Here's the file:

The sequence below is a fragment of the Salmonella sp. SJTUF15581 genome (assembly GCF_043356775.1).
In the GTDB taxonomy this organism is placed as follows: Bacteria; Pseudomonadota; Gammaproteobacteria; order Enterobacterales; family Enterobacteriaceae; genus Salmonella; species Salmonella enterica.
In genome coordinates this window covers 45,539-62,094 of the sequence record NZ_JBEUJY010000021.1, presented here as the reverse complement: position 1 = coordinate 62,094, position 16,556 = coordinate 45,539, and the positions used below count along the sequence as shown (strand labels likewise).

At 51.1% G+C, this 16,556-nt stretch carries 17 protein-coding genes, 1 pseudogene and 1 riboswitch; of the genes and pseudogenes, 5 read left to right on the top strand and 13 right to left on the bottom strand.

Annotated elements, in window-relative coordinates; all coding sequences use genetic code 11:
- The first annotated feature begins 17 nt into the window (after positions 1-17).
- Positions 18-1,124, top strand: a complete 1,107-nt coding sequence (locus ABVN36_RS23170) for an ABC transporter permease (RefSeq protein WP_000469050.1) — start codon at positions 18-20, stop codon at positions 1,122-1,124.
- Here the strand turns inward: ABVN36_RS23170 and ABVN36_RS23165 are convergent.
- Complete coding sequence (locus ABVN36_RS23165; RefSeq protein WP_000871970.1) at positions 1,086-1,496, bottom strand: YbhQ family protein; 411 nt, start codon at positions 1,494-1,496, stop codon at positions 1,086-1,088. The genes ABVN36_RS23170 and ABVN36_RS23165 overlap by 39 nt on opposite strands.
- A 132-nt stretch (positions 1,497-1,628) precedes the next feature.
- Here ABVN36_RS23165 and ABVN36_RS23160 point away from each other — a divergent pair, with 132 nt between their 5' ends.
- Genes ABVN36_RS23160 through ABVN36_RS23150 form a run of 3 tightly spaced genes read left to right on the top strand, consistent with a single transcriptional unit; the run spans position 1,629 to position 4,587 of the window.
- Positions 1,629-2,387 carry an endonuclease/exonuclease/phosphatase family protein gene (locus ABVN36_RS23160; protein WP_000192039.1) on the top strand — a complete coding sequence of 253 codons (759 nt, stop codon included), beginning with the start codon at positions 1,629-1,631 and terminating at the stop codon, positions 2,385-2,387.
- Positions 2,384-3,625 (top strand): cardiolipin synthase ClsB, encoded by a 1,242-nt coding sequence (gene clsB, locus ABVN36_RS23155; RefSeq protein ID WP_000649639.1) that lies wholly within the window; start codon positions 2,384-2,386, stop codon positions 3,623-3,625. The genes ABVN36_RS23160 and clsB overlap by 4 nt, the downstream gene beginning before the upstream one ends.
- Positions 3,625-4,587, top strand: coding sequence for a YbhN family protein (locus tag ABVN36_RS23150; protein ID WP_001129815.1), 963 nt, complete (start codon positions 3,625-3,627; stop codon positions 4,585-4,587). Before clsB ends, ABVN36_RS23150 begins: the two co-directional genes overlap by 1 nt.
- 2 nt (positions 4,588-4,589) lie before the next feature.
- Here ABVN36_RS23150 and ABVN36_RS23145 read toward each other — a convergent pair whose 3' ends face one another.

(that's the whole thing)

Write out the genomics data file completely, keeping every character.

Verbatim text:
The sequence below is a fragment of the Salmonella sp. SJTUF15581 genome (assembly GCF_043356775.1).
In the GTDB taxonomy this organism is placed as follows: Bacteria; Pseudomonadota; Gammaproteobacteria; order Enterobacterales; family Enterobacteriaceae; genus Salmonella; species Salmonella enterica.
In genome coordinates this window covers 45,539-62,094 of the sequence record NZ_JBEUJY010000021.1, presented here as the reverse complement: position 1 = coordinate 62,094, position 16,556 = coordinate 45,539, and the positions used below count along the sequence as shown (strand labels likewise).

At 51.1% G+C, this 16,556-nt stretch carries 17 protein-coding genes, 1 pseudogene and 1 riboswitch; of the genes and pseudogenes, 5 read left to right on the top strand and 13 right to left on the bottom strand.

Annotated elements, in window-relative coordinates; all coding sequences use genetic code 11:
- The first annotated feature begins 17 nt into the window (after positions 1-17).
- Positions 18-1,124, top strand: a complete 1,107-nt coding sequence (locus ABVN36_RS23170) for an ABC transporter permease (RefSeq protein WP_000469050.1) — start codon at positions 18-20, stop codon at positions 1,122-1,124.
- Here the strand turns inward: ABVN36_RS23170 and ABVN36_RS23165 are convergent.
- Complete coding sequence (locus ABVN36_RS23165; RefSeq protein WP_000871970.1) at positions 1,086-1,496, bottom strand: YbhQ family protein; 411 nt, start codon at positions 1,494-1,496, stop codon at positions 1,086-1,088. The genes ABVN36_RS23170 and ABVN36_RS23165 overlap by 39 nt on opposite strands.
- A 132-nt stretch (positions 1,497-1,628) precedes the next feature.
- Here ABVN36_RS23165 and ABVN36_RS23160 point away from each other — a divergent pair, with 132 nt between their 5' ends.
- Genes ABVN36_RS23160 through ABVN36_RS23150 form a run of 3 tightly spaced genes read left to right on the top strand, consistent with a single transcriptional unit; the run spans position 1,629 to position 4,587 of the window.
- Positions 1,629-2,387 carry an endonuclease/exonuclease/phosphatase family protein gene (locus ABVN36_RS23160; protein WP_000192039.1) on the top strand — a complete coding sequence of 253 codons (759 nt, stop codon included), beginning with the start codon at positions 1,629-1,631 and terminating at the stop codon, positions 2,385-2,387.
- Positions 2,384-3,625 (top strand): cardiolipin synthase ClsB, encoded by a 1,242-nt coding sequence (gene clsB, locus ABVN36_RS23155; RefSeq protein ID WP_000649639.1) that lies wholly within the window; start codon positions 2,384-2,386, stop codon positions 3,623-3,625. The genes ABVN36_RS23160 and clsB overlap by 4 nt, the downstream gene beginning before the upstream one ends.
- Positions 3,625-4,587, top strand: coding sequence for a YbhN family protein (locus tag ABVN36_RS23150; protein ID WP_001129815.1), 963 nt, complete (start codon positions 3,625-3,627; stop codon positions 4,585-4,587). Before clsB ends, ABVN36_RS23150 begins: the two co-directional genes overlap by 1 nt.
- 2 nt (positions 4,588-4,589) lie before the next feature.
- Here ABVN36_RS23150 and ABVN36_RS23145 read toward each other — a convergent pair whose 3' ends face one another.